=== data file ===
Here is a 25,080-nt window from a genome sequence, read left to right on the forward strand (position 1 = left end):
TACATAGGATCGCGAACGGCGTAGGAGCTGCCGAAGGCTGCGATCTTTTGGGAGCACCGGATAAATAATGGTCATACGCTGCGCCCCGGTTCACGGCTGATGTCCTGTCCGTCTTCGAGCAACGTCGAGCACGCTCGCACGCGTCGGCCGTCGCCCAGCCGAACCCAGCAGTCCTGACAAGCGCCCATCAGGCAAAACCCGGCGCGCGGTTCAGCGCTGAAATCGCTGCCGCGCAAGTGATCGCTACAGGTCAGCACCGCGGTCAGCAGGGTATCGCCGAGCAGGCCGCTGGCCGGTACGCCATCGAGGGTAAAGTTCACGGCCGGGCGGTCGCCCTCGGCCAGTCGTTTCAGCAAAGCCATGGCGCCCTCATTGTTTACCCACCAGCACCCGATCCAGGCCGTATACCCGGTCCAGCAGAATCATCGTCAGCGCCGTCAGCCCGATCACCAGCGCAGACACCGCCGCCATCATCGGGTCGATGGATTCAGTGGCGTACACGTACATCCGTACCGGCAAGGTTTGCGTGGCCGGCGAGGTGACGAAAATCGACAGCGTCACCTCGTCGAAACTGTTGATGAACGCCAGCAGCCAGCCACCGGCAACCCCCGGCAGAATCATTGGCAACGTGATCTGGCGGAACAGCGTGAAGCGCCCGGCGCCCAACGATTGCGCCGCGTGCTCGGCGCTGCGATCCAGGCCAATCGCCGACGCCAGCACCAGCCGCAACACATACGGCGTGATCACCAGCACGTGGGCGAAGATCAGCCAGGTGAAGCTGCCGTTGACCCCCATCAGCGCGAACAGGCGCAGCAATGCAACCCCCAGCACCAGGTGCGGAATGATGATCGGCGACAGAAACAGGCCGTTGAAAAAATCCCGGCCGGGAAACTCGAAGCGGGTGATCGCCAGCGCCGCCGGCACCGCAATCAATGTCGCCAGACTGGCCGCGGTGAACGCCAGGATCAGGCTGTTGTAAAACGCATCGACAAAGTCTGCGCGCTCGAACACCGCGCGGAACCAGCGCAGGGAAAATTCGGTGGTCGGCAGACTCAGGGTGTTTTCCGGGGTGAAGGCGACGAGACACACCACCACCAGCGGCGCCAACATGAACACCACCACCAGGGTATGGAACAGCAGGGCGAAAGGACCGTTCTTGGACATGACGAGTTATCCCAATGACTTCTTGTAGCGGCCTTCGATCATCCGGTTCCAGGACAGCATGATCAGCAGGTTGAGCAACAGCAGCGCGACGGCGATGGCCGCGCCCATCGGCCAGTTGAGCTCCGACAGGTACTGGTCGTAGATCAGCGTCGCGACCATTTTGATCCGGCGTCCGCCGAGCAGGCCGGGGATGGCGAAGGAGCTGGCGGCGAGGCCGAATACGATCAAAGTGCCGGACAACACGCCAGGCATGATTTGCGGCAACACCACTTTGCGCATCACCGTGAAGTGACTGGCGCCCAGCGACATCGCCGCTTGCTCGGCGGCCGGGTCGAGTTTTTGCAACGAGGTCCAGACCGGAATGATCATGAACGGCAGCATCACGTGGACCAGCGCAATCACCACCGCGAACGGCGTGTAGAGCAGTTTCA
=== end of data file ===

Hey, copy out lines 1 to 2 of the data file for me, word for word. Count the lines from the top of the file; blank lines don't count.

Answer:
Here is a 25,080-nt window from a genome sequence, read left to right on the forward strand (position 1 = left end):
TACATAGGATCGCGAACGGCGTAGGAGCTGCCGAAGGCTGCGATCTTTTGGGAGCACCGGATAAATAATGGTCATACGCTGCGCCCCGGTTCACGGCTGATGTCCTGTCCGTCTTCGAGCAACGTCGAGCACGCTCGCACGCGTCGGCCGTCGCCCAGCCGAACCCAGCAGTCCTGACAAGCGCCCATCAGGCAAAACCCGGCGCGCGGTTCAGCGCTGAAATCGCTGCCGCGCAAGTGATCGCTACAGGTCAGCACCGCGGTCAGCAGGGTATCGCCGAGCAGGCCGCTGGCCGGTACGCCATCGAGGGTAAAGTTCACGGCCGGGCGGTCGCCCTCGGCCAGTCGTTTCAGCAAAGCCATGGCGCCCTCATTGTTTACCCACCAGCACCCGATCCAGGCCGTATACCCGGTCCAGCAGAATCATCGTCAGCGCCGTCAGCCCGATCACCAGCGCAGACACCGCCGCCATCATCGGGTCGATGGATTCAGTGGCGTACACGTACATCCGTACCGGCAAGGTTTGCGTGGCCGGCGAGGTGACGAAAATCGACAGCGTCACCTCGTCGAAACTGTTGATGAACGCCAGCAGCCAGCCACCGGCAACCCCCGGCAGAATCATTGGCAACGTGATCTGGCGGAACAGCGTGAAGCGCCCGGCGCCCAACGATTGCGCCGCGTGCTCGGCGCTGCGATCCAGGCCAATCGCCGACGCCAGCACCAGCCGCAACACATACGGCGTGATCACCAGCACGTGGGCGAAGATCAGCCAGGTGAAGCTGCCGTTGACCCCCATCAGCGCGAACAGGCGCAGCAATGCAACCCCCAGCACCAGGTGCGGAATGATGATCGGCGACAGAAACAGGCCGTTGAAAAAATCCCGGCCGGGAAACTCGAAGCGGGTGATCGCCAGCGCCGCCGGCACCGCAATCAATGTCGCCAGACTGGCCGCGGTGAACGCCAGGATCAGGCTGTTGTAAAACGCATCGACAAAGTCTGCGCGCTCGAACACCGCGCGGAACCAGCGCAGGGAAAATTCGGTGGTCGGCAGACTCAGGGTGTTTTCCGGGGTGAAGGCGACGAGACACACCACCACCAGCGGCGCCAACATGAACACCACCACCAGGGTATGGAACAGCAGGGCGAAAGGACCGTTCTTGGACATGACGAGTTATCCCAATGACTTCTTGTAGCGGCCTTCGATCATCCGGTTCCAGGACAGCATGATCAGCAGGTTGAGCAACAGCAGCGCGACGGCGATGGCCGCGCCCATCGGCCAGTTGAGCTCCGACAGGTACTGGTCGTAGATCAGCGTCGCGACCATTTTGATCCGGCGTCCGCCGAGCAGGCCGGGGATGGCGAAGGAGCTGGCGGCGAGGCCGAATACGATCAAAGTGCCGGACAACACGCCAGGCATGATTTGCGGCAACACCACTTTGCGCATCACCGTGAAGTGACTGGCGCCCAGCGACATCGCCGCTTGCTCGGCGGCCGGGTCGAGTTTTTGCAACGAGGTCCAGACCGGAATGATCATGAACGGCAGCATCACGTGGACCAGCGCAATCACCACCGCGAACGGCGTGTAGAGCAGTTTCA